Review: Razer Taipan

We take a look at an ambidextrous mouse that grabs your hand

The Razer Taipan is an unusual mouse for ZAM to review. It’s not specifically designed for MMOs; the precision sensors and solid grip make it more suitable for first person shooters. But if you’re a left-handed gamer that’s been left out in the cold, or the mass of macro buttons on the Naga don’t appeal, the Taipan is one weapon you’ll want to wield.

Gripping it for the first time, the Taipan felt very natural. Rubberized grips on both sides gave my thumb and pinkie finger an instinctive resting position. A pair of metallic buttons on either side accented the gentle rising slope, with a third pair, in plastic, that sat in line with the scroll wheel. It’s the two main buttons though that are most surprising. By using a rougher finish and incorporating a ridge on the outside edge of each button, the Taipan gives a real feeling of control and precision.

After hooking it up to the PC with the braided USB cable, the Razer Taipan was ready to use without any additional software. The default illumination kicked in immediately, with the scroll wheel’s green glow looking straight out of TRON and the triple-snake logo throbbing steadily. Lighting can be configured directly from Razer’s Synapse software, on which I’ll go into more detail later.

Based around a symmetrical design, the Taipan is a slim mouse at 2.5” wide. Under my larger than average hands, the 4.9” long mouse is comfortable in my usual palm grip, barely big enough to be felt at the back of my palm. Being only 1.4” tall means that it barely lifts my hand from the mouse pad, keeping wrist strain low for extended gaming. At a shade over 4.6 ounces, I also found it light enough to move quickly without feeling fragile or insubstantial. My only gripe was with the button arrangement, with the pair of buttons next to my pinkie finger being difficult to use reliably.

Claw grippers will be at home with the Taipan, with the mixture of textures and those ridged surfaces actively encouraging an elevated grip to maximize control. However you grasp it, control is definitely the best word to describe the Taipan, as the gripping surfaces made it feel as if my fingers and not the entire hand were doing the driving.

That feeling of precision is backed up by a dual sensor, consisting of an 8200 dpi laser and optical sensor. By combining the two, Razer reckons that it’s possible to calibrate the mouse to get the best results from a variety of gaming surfaces. Calibration is worth doing before using the Taipan in battle, and is accessed from Razer’s Synapse software.

Once installed, it’s also possible to adjust mouse sensitivity from 100 to 8200 dpi in 100 dpi increments, while the polling rate can be adjusted between 125, 500 and 1000Hz. Sensitivity can also be adjusted on the fly, either by setting a clutch value tied to a particular button, or by having up to five pre-defined sensitivity levels that can be cycled through.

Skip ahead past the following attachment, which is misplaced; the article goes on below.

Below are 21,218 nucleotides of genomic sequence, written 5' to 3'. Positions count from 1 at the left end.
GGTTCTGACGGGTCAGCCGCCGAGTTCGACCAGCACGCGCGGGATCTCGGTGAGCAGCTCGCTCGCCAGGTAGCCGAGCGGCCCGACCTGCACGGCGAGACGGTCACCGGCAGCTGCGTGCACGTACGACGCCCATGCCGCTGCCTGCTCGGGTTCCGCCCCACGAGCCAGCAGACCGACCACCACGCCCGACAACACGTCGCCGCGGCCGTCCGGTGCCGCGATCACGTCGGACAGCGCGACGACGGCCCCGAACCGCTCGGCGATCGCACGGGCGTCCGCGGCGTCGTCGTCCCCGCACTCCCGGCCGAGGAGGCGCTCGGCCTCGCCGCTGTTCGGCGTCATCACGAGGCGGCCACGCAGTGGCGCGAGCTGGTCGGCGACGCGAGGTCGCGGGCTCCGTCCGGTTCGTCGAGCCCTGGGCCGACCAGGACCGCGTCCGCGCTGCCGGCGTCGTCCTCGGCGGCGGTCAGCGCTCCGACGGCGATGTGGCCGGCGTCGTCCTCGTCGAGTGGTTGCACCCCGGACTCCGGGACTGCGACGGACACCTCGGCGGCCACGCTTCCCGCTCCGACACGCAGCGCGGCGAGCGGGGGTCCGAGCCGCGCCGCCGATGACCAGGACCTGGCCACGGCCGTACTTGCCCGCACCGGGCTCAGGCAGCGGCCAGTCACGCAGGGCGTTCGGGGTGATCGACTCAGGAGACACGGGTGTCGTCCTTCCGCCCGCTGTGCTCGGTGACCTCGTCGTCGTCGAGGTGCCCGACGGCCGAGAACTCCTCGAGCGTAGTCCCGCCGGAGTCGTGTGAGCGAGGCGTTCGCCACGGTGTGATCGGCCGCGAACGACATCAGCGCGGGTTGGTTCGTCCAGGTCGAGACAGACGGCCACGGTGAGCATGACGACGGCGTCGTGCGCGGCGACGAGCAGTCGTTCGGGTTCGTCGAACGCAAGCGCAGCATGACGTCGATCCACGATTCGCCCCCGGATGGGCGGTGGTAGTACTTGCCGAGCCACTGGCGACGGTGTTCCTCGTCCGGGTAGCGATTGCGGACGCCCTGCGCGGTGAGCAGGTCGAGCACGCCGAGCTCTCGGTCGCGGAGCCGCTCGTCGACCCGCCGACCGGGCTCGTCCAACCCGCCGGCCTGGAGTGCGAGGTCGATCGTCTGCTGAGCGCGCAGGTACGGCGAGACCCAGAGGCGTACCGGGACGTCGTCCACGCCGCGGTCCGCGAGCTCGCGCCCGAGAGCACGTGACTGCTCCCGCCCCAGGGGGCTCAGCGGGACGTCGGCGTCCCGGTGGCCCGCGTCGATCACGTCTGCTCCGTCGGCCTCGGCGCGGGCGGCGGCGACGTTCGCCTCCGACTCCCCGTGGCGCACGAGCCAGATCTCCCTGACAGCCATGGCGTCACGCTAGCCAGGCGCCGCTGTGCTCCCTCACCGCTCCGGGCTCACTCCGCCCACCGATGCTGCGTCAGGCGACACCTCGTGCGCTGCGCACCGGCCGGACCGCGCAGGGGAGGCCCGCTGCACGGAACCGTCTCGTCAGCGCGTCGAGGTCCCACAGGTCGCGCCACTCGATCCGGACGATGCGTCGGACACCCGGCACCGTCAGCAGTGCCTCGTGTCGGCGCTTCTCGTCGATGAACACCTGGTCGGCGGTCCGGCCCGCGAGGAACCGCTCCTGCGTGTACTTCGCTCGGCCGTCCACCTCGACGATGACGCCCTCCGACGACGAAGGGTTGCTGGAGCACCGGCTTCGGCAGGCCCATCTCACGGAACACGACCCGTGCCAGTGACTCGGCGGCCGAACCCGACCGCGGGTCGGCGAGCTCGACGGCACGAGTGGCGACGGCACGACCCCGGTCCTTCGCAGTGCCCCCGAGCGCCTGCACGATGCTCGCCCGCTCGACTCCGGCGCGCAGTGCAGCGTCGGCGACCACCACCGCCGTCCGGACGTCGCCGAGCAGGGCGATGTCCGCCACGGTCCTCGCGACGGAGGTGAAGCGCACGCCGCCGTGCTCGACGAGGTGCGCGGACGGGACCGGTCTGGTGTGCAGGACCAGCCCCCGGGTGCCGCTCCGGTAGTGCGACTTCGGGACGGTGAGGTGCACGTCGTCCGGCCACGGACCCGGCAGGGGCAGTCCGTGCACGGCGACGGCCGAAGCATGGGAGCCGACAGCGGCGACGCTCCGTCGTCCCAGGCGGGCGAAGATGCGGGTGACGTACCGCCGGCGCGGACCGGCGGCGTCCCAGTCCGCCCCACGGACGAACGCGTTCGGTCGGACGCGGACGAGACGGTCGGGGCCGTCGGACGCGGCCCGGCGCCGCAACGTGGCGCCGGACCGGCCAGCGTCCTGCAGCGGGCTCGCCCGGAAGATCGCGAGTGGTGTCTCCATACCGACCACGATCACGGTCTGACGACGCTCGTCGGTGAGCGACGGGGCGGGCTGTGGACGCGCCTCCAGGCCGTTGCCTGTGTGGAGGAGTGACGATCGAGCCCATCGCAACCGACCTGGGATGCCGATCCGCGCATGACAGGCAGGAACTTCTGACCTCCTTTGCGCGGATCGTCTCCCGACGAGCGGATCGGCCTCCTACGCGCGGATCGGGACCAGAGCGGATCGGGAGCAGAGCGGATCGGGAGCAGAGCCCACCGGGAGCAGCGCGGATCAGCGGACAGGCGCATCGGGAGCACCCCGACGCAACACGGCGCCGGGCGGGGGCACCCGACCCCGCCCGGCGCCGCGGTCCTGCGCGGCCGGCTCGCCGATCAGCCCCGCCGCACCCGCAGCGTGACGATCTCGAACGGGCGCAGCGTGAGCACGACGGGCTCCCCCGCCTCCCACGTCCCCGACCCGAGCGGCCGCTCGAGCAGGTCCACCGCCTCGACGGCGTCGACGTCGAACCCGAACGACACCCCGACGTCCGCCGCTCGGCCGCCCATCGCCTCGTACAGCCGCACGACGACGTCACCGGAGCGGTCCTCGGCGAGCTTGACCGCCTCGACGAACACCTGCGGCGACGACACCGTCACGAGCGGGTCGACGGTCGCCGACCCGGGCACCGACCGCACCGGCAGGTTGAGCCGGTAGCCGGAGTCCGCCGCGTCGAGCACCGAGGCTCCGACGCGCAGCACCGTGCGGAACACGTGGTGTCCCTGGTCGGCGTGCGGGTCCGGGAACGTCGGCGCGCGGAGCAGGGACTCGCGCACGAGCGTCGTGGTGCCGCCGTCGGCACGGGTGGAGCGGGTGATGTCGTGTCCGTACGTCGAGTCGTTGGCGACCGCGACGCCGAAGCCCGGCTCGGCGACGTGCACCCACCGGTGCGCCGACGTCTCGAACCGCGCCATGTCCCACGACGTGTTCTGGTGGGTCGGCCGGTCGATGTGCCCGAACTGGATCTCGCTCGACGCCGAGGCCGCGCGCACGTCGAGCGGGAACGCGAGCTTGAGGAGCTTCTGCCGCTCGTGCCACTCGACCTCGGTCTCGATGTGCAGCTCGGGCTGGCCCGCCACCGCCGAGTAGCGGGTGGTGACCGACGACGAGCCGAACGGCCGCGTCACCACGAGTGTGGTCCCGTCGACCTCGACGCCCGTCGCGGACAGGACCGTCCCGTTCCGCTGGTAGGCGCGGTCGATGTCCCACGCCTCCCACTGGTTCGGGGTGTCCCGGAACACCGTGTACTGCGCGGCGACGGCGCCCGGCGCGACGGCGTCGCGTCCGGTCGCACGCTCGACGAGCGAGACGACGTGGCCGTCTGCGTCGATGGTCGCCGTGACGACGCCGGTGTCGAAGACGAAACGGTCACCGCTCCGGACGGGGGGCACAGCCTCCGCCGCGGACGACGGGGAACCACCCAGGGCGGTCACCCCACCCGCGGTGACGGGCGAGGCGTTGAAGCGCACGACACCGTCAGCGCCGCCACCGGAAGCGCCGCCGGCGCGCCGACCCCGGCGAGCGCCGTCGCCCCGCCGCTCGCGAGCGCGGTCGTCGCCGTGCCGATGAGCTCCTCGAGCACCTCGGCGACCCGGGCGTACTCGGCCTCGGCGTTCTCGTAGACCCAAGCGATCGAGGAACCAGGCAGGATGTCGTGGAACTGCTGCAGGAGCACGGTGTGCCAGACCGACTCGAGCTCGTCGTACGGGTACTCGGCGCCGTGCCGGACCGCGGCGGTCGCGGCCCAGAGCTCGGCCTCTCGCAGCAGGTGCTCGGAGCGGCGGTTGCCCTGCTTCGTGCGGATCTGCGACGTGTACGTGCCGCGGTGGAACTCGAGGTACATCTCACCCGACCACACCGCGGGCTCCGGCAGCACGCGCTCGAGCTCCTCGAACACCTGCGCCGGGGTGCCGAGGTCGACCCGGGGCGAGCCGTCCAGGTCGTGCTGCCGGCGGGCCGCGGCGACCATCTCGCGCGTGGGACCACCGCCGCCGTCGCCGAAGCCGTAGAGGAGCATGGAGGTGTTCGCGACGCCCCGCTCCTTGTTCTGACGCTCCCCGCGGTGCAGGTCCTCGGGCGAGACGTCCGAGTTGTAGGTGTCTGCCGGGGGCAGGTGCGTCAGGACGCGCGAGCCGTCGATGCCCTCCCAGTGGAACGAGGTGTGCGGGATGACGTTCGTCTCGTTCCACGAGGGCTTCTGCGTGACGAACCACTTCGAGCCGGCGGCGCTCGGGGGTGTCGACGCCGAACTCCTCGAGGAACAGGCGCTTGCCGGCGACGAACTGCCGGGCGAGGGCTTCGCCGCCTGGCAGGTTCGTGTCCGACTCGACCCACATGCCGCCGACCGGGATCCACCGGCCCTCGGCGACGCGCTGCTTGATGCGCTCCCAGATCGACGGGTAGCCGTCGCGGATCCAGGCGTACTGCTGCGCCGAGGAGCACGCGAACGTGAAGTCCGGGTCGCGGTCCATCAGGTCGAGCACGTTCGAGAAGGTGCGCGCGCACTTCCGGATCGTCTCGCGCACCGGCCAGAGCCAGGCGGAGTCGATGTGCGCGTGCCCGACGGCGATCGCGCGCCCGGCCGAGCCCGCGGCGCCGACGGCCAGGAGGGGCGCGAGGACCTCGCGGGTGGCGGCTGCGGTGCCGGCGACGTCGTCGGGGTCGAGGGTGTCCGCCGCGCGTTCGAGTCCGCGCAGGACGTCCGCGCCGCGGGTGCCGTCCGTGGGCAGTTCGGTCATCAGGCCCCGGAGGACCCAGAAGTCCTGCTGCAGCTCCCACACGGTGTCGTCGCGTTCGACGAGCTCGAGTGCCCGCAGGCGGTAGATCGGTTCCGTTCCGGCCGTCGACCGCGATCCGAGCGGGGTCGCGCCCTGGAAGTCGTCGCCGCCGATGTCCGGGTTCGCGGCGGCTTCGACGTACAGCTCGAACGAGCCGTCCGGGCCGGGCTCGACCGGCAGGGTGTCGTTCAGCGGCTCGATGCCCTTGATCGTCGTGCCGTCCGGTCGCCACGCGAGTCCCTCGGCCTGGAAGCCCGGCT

Synapse also brings a standard level of customization management to the Taipan. It’s possible to remap all the buttons on the mouse, making it truly suitable for left-handed gamers. Buttons can also be assigned to launch programs, run macros and adjust sensitivity as described earlier. Synapse also supports profiles as a way of saving batches of settings for individual games, with lighting control included.

Being a precision mouse, the Taipan needs suitable games in order to get the most out of it. When playing my usual MMOs like Rift: Storm Legion and Guild Wars 2, I didn’t feel much difference beyond the sturdier grip. While the mouse was definitely no drawback, it didn’t offer me a significant improvement. That said, most targeting and attack is done via the keyboard, with the mouse used for movement and looking around.

It wasn’t until I cranked up PlanetSide 2 that the additional precision of the Razer Taipan hit me in the face. Leaping into a Scythe, I felt comfortable hugging the ground in my jet, tilting to follow canyon walls and turning sharply in dogfights. As an infiltrator, my sniper rifle was scoring more hits. Even on my Engineer, the rocket turret became lethal. The signal was clear; the Taipan is deadly in MMOFPS games.

Overall, the Razer Taipan is a mouse I’ve fallen in love with. It doesn’t do as much as the Naga, but what it does do, it does very well. It’s not perfect – those pinkie finger buttons will need practice before they’re reliably useful – but the Taipan is comfortable and responsive. It feels like a precision tool compared to cruder implements, and it delivers with some superb results.

The Razer Taipan is $79.99, €79.99 or £69.99 direct from Razer's online store. Other retailers may vary.

Gareth “Gazimoff” Harmer, Senior Contributing Editor


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